Some of the features of the selective ignorance illustrated by the Bt maize case are common across many areas of standardized regulatory science. In particular, it is common for standardized approaches to simplify the complexity of real-life situations significantly for the sake of generating more replicable and easily interpretable data. In order to minimize the potential to obtain confusing results as a result of feeding test organisms the actual flour from GM maize, researchers typically assume that the hazards associated with the maize can be isolated to the Bt toxin and that the toxin is no different in the maize than in Bt bacteria. In a somewhat analogous manner, researchers simplify the vast majority of toxicity tests for regulatory purposes so that they are performed with individual chemicals, even though people are exposed to mixtures of chemicals in real life (Eggen et al. 2004). Similarly, toxicity tests are typically performed on a small number of well-understood model organisms or indicator species, even though these may not provide complete information about the effects of the chemicals on other species or ecosystems (Andow and Hilbeck 2004). Studies are also commonly performed in carefully controlled laboratory conditions, with purified samples and a minimum of potential confounding factors. All these common features of standardized regulatory studies maximize the possibility of obtaining replicable results that are easy to interpret, but they lessen the chance of uncovering new and previously unknown hazards.
A fourth potential problem for standardized study protocols can be called “ossification.” The worry about ossification is that it can be very difficult and time-consuming to develop and change standardized protocols, which can prevent the introduction of new techniques or perspectives. For example, in 1996 Congress tasked the U.S. EPA with developing a screening program to identify endocrine disrupting chemicals, and the Tier 2 assays for the testing process have still not been fully validated and approved.2 Similarly, the ecotoxicity studies currently required for testing pesticides in the United States were based on draft guidelines for sixteen years, until they were finally approved in 2012.3 They have still been criticized for failing to identify subtle, indirect ecological effects caused by some pesticides (Calow and Forbes 2003). With such a slow process for creating and approving standardized study guidelines, one can hardly expect them to be based on the best cutting-edge scientific innovations.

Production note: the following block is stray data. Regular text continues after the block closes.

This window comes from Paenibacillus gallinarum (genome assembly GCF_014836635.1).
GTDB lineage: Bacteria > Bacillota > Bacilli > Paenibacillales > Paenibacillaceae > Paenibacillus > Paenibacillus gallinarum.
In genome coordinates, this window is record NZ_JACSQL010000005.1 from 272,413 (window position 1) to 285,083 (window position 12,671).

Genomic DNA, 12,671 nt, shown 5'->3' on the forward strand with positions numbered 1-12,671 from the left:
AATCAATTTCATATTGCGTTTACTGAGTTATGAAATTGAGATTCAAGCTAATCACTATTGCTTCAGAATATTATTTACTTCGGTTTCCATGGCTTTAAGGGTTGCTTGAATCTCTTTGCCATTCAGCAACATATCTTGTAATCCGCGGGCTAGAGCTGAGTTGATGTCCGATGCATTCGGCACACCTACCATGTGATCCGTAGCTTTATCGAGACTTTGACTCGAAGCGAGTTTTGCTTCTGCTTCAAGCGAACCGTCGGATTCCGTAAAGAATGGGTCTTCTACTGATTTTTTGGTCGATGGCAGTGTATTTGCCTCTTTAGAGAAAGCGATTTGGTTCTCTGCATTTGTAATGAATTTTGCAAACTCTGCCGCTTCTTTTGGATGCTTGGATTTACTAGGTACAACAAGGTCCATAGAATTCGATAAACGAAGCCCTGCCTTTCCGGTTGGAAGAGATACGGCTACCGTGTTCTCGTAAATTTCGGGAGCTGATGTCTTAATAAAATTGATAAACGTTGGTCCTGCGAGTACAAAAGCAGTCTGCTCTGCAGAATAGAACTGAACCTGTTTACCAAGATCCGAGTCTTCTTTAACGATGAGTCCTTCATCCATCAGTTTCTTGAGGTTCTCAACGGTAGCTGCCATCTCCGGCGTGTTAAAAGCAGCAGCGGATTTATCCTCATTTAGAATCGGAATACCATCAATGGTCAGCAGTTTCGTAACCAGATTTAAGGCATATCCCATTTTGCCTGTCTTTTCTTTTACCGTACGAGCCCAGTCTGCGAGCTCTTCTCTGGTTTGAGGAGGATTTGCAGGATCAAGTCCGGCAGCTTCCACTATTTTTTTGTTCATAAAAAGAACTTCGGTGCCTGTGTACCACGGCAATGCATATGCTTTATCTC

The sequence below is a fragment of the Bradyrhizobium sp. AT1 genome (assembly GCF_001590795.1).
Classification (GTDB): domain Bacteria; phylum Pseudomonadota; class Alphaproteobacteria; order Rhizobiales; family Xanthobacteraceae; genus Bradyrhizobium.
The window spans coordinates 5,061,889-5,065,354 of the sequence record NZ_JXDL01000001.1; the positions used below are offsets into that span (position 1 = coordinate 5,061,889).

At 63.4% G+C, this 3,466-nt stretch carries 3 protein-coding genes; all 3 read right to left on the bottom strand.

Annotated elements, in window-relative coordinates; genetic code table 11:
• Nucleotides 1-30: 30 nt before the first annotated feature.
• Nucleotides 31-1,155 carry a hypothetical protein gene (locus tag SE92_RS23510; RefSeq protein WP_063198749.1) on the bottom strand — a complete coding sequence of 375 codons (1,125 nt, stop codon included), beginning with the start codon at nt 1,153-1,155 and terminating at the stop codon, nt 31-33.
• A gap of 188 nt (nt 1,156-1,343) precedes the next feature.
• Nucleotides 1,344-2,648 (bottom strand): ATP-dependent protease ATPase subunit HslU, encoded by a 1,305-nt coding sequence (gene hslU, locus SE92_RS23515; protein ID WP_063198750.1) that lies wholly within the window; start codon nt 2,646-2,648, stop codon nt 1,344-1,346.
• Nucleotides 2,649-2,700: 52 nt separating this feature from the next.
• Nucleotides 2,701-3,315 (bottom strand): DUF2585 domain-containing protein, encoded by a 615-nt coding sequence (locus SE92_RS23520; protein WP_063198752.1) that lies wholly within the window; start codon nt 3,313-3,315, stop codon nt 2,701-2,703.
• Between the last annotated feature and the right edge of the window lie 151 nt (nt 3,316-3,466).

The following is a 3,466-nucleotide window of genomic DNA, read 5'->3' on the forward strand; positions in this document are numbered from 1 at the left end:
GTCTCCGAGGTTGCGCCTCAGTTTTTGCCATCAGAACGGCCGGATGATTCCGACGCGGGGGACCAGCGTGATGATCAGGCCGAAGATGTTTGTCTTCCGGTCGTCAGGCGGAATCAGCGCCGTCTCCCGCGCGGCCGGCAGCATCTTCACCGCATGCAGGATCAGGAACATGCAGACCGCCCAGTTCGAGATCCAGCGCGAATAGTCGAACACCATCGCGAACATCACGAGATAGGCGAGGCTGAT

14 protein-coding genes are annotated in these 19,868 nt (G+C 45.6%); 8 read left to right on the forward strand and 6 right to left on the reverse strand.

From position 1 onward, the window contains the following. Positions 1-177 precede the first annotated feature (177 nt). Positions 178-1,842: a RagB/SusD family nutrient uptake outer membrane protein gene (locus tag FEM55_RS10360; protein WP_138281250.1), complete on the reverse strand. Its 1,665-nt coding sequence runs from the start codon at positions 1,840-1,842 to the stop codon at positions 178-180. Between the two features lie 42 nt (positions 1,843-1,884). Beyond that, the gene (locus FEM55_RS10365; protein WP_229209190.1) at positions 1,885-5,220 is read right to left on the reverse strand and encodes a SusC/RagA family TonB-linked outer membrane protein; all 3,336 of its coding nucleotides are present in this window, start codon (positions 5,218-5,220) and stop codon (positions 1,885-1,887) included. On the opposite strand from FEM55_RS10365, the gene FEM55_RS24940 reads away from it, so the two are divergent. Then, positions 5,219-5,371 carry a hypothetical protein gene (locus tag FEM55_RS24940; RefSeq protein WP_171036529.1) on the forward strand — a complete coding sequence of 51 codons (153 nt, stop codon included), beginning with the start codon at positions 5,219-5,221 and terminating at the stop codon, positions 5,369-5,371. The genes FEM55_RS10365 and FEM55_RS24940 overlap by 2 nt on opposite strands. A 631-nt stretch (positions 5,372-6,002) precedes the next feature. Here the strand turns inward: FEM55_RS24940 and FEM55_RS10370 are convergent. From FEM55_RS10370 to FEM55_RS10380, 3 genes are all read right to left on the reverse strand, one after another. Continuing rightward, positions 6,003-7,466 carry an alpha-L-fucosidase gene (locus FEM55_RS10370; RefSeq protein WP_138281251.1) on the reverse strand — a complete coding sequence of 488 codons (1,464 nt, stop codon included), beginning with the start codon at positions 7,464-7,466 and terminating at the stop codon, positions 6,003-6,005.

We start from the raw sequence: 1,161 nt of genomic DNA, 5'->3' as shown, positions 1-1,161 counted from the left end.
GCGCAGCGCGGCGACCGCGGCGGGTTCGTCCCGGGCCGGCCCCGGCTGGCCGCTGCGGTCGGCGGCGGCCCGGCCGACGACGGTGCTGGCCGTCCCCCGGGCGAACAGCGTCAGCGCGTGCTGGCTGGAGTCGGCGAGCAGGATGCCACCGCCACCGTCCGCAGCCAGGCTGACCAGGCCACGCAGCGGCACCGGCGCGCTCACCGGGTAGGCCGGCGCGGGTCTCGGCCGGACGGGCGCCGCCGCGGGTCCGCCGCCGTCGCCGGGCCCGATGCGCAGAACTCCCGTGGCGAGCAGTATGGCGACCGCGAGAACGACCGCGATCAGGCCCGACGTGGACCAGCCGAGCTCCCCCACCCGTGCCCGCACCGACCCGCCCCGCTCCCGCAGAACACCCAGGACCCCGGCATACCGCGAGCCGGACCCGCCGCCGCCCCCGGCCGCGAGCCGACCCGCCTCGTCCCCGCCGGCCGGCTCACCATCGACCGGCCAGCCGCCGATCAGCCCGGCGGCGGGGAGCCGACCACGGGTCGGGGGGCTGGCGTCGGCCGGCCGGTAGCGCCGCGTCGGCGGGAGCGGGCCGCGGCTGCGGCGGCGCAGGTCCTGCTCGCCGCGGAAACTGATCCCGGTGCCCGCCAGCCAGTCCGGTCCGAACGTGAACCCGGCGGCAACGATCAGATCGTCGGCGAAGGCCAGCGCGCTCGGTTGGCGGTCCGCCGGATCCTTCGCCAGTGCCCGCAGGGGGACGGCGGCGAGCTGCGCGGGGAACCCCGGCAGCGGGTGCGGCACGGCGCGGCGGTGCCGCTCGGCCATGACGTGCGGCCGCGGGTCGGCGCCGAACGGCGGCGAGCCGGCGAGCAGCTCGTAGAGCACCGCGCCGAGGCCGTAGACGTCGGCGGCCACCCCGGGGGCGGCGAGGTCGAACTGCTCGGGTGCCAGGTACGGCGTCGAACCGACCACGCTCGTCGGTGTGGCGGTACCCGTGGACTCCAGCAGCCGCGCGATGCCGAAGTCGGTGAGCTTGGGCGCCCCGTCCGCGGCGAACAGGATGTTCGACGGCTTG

An additional and related problem associated with the ossification of standards is that it can be exploited by interest groups for rejecting cutting-edge scientific research that conflicts with their goals. We have already seen how regulatory decisions regarding bisphenol A were based on studies that employed standardized study protocols, even though a number of scientists argued that those study protocols were out-of-date (Myers et al. 2009). Similarly, the Bøhn et al. (2008) study was dismissed for failing to follow standardized guidelines that may not have been essential (and that may inappropriately constrain scientific investigations). Gwen Ottinger (2010) has also discussed how standards can be used as “boundary-policing” devices to block citizen involvement in science. While citizens can sometimes gain legitimacy for their work by following the standardized practices recommended by experts, sometimes these same standardized practices can block innovative new methodologies or forms of data suggested by citizens (Ottinger 2010). Of course, it is crucial to remember that standardized study guidelines can sometimes be valuable for blocking inappropriate study methodologies; the point is that there are significant value judgments involved in deciding whether new methodological approaches are valuable or not in particular contexts.